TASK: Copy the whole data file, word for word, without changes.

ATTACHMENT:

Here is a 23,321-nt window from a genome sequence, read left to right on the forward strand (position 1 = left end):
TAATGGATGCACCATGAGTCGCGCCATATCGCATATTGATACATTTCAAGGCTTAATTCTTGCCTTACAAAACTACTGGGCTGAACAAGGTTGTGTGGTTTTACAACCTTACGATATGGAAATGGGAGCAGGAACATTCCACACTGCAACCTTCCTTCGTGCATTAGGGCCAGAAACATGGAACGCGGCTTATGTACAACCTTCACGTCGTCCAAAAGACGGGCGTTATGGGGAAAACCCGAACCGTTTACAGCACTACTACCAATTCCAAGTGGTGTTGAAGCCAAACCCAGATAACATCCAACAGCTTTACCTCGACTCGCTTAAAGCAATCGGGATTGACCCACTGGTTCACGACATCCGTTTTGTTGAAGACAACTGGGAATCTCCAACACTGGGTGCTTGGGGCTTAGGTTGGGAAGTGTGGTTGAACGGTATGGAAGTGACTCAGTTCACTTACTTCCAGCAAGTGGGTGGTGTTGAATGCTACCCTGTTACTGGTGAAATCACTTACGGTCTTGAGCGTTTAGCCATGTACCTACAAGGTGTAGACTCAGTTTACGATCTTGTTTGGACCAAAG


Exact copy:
Here is a 23,321-nt window from a genome sequence, read left to right on the forward strand (position 1 = left end):
TAATGGATGCACCATGAGTCGCGCCATATCGCATATTGATACATTTCAAGGCTTAATTCTTGCCTTACAAAACTACTGGGCTGAACAAGGTTGTGTGGTTTTACAACCTTACGATATGGAAATGGGAGCAGGAACATTCCACACTGCAACCTTCCTTCGTGCATTAGGGCCAGAAACATGGAACGCGGCTTATGTACAACCTTCACGTCGTCCAAAAGACGGGCGTTATGGGGAAAACCCGAACCGTTTACAGCACTACTACCAATTCCAAGTGGTGTTGAAGCCAAACCCAGATAACATCCAACAGCTTTACCTCGACTCGCTTAAAGCAATCGGGATTGACCCACTGGTTCACGACATCCGTTTTGTTGAAGACAACTGGGAATCTCCAACACTGGGTGCTTGGGGCTTAGGTTGGGAAGTGTGGTTGAACGGTATGGAAGTGACTCAGTTCACTTACTTCCAGCAAGTGGGTGGTGTTGAATGCTACCCTGTTACTGGTGAAATCACTTACGGTCTTGAGCGTTTAGCCATGTACCTACAAGGTGTAGACTCAGTTTACGATCTTGTTTGGACCAAAG